Many women in the United States take a huge step forward under the Affordable Care Act (ACA). With the ACA's provisions for more affordable private healthcare, expanded access to public health coverage, and mandated insurance coverage for the wide range of preventive care services, the future looks bright. But the Congress Joint Select Committee on Deficit Reduction more commonly known as the supercommittee is changing that. Many women, including many Latinas, stand to be hurt as the supercommittee tries to reach a deal to reduce the deficit by $1.5 trillion over the next decade. Safety net programs, including Medicare and Medicaid, have received great deal of attention as targets for cost-savings: proposals have suggested $50 billion to $185 billion in reductions on Medicaid spending, while most proposals seek to chop $400-500 billion from Medicare.
Cuts to both of these programs would be devastating for millions of Americans, including Latinas. About one-quarter of Latinos are Medicaid recipients, including 14% of Latinas aged 19-64. Considering that almost three times as many Latinas are uninsured as receive Medicaid, some Latinas may be newly-eligible for Medicaid under the ACA expansions. Medicare cuts would also be devastating for the health of elderly Latinas: 58% of Latina Medicare beneficiaries live on annual incomes of less than $10,000 (compared with less than a quarter of white women at that income level).
As we wait to see if the supercommittee recommends massive cuts to these basic safety net programs, one thing is both clear and painfully ironic: some the same individuals who think the U.S. apparently cannot afford our already bare-bones safety net programs think that we can afford to spend billions of dollars every year on immigration enforcement and detention, where our mothers, sisters, and friends lose their health, their dignity, their families, and even their lives.
Apparently, it is not a priority for the U.S. to spend money on maintain basic healthcare for our children, parents, and grandparents. Instead, we prioritize paying the price of incarcerating over 30,000 immigration detainees per day, which adds up to hundreds of thousands of immigration detainees per year (to say nothing of similarly high numbers of penal inmates who languish in jails and prisons for minor drug crimes or because they couldn't afford a decent lawyer). For fiscal year (FY) 2011, Immigration and Customs Enforcement (ICE) enjoyed a budget of over $5.5 billion, approximately half of which was allocated to detention and removal. The House of Representatives proposed to increase the amount of money for immigration detention and removal next year; for FY2012, the House approved monies that amount to $5.5 million per day to be spent on immigration detention. While relatively small, compared to the $50+ billion proposed to be slashed from Medicaid, it is clear that there is fat to be cut from the country's annual expenditures, rather than getting rid of the meat and potatoes of many struggling Americans.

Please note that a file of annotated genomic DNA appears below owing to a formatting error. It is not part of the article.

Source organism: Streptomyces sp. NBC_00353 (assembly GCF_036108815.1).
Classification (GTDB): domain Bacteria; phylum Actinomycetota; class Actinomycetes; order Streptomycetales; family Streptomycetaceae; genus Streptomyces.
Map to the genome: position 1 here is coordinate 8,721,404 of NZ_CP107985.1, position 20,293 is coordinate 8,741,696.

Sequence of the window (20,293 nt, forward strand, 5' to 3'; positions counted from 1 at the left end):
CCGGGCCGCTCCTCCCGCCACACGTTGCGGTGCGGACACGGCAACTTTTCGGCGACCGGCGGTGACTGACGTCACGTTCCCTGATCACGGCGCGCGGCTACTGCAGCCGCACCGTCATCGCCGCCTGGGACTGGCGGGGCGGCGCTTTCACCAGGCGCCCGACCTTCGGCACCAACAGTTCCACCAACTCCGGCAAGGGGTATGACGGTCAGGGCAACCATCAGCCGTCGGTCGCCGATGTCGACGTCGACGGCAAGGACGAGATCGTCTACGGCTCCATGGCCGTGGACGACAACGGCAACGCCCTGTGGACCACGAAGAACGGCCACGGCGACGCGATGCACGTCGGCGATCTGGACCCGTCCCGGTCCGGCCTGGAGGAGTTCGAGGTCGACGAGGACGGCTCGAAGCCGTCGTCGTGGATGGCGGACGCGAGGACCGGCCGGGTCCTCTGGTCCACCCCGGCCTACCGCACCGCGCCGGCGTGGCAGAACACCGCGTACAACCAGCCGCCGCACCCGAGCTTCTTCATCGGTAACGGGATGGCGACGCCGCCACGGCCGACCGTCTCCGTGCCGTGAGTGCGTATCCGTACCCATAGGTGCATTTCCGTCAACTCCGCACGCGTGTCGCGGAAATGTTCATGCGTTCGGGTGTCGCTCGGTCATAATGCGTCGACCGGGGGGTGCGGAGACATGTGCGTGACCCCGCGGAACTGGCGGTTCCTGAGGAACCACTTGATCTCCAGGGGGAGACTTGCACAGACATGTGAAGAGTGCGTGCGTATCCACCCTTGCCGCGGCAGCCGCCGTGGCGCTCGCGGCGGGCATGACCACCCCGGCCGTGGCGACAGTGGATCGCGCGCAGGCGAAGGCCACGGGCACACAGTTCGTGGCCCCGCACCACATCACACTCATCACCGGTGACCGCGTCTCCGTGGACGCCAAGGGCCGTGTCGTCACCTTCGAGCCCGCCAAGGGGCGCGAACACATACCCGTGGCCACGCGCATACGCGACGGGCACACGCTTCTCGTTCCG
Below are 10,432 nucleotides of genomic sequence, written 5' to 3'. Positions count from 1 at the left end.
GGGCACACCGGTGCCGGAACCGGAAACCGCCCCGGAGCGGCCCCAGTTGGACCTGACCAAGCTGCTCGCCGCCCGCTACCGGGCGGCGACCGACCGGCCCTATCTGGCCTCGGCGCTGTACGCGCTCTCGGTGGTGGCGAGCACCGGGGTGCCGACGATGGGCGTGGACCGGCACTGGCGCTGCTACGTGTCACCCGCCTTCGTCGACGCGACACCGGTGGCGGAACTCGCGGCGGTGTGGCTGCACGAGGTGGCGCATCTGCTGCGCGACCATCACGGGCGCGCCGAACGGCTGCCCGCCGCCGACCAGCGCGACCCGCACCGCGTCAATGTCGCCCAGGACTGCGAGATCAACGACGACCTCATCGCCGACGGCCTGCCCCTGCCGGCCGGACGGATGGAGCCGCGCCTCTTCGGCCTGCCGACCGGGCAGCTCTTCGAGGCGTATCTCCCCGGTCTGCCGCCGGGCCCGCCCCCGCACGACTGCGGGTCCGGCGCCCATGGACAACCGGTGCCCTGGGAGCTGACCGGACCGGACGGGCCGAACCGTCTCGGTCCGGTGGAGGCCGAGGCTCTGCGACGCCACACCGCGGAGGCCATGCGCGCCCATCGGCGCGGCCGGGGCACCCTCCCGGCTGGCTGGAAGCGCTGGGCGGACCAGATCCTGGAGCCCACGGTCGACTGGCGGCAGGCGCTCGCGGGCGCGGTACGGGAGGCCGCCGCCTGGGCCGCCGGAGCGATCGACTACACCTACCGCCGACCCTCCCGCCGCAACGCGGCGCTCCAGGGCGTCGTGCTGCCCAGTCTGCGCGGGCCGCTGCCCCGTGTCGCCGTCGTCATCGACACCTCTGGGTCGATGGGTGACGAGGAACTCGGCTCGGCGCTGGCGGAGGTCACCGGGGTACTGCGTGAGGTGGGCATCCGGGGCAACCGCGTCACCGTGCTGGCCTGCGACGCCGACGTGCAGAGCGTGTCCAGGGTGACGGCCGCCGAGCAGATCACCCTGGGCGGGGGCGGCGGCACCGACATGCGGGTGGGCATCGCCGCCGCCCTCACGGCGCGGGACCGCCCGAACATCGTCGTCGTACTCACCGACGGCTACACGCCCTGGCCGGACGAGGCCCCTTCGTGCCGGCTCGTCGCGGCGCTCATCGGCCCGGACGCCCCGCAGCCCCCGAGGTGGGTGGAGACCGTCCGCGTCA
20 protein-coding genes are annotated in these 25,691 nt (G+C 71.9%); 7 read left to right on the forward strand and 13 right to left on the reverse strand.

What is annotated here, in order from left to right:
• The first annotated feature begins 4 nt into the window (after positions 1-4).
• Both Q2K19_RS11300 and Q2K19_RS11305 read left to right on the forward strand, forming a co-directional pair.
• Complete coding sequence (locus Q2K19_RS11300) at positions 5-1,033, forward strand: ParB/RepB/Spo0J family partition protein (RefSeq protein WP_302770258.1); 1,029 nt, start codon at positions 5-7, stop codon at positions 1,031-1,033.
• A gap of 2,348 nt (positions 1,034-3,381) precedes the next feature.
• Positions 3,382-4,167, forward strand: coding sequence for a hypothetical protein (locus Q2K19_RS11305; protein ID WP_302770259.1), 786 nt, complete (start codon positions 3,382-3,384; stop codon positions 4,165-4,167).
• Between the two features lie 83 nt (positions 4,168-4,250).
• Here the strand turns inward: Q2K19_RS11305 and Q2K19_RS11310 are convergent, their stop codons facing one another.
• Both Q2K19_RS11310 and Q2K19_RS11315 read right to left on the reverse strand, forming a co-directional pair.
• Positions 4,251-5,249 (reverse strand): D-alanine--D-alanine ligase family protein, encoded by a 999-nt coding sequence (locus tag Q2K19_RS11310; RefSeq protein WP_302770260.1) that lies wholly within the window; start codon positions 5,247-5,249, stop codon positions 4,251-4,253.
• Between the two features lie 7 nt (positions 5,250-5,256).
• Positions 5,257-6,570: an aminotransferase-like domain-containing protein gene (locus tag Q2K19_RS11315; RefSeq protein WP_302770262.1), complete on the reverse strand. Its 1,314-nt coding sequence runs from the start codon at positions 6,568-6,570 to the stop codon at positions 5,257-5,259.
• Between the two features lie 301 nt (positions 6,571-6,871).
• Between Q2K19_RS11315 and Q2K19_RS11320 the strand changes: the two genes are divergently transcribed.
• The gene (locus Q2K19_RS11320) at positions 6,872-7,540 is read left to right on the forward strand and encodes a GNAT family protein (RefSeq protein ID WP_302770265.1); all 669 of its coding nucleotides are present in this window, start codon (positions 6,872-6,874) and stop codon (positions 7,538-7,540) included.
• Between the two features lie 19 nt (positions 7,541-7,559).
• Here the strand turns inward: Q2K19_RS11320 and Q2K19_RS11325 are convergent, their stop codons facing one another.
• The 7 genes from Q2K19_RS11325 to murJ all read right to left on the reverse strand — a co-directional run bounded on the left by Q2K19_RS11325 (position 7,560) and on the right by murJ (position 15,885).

The supercommittee may see our social programs as bloated or ripe for the picking, but people need them now more than ever. Even so, the U.S. diverts valuable resources to the tune of billions of dollars per year into the pockets of large corporations who carry out the government's ill-advised policies that harm our communities. Latinas of all ages and immigration statuses have a great deal riding on the supercommittee's upcoming recommendations as Washington has consistently shown that Latinas' rights are not on the list of priorities. National Latina Institute for Reproductive Health is committed to showing how cutting social spending will hurt Latinas' health; how prioritizing spending on the incarceration of immigrants is an insult to their dignity; and how sacrificing the health of many low-income residents of this country in service of putting money in the pockets of large corporations should be an affront to everyone's sense of justice.
Cross-posted from the National Latina Institute for Reproductive Health blog.